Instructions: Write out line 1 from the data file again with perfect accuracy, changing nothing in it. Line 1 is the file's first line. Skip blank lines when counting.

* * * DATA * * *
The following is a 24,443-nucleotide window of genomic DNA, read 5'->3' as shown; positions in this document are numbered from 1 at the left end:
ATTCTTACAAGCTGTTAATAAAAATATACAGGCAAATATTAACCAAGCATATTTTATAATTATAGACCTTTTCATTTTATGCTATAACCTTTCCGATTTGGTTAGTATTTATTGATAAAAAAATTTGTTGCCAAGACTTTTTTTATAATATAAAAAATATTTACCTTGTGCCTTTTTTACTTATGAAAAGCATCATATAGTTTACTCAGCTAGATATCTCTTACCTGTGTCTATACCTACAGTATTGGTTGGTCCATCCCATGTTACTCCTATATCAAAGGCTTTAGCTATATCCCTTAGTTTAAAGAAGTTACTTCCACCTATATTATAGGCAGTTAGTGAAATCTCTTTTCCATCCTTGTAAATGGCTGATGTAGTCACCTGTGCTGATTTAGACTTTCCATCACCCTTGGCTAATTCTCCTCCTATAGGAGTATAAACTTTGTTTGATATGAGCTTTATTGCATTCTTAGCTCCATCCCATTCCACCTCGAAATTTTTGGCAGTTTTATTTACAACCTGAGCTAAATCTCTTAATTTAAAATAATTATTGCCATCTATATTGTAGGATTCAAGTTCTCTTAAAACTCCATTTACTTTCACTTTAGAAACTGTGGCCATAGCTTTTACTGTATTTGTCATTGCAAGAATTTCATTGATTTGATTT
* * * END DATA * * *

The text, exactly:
The following is a 24,443-nucleotide window of genomic DNA, read 5'->3' as shown; positions in this document are numbered from 1 at the left end: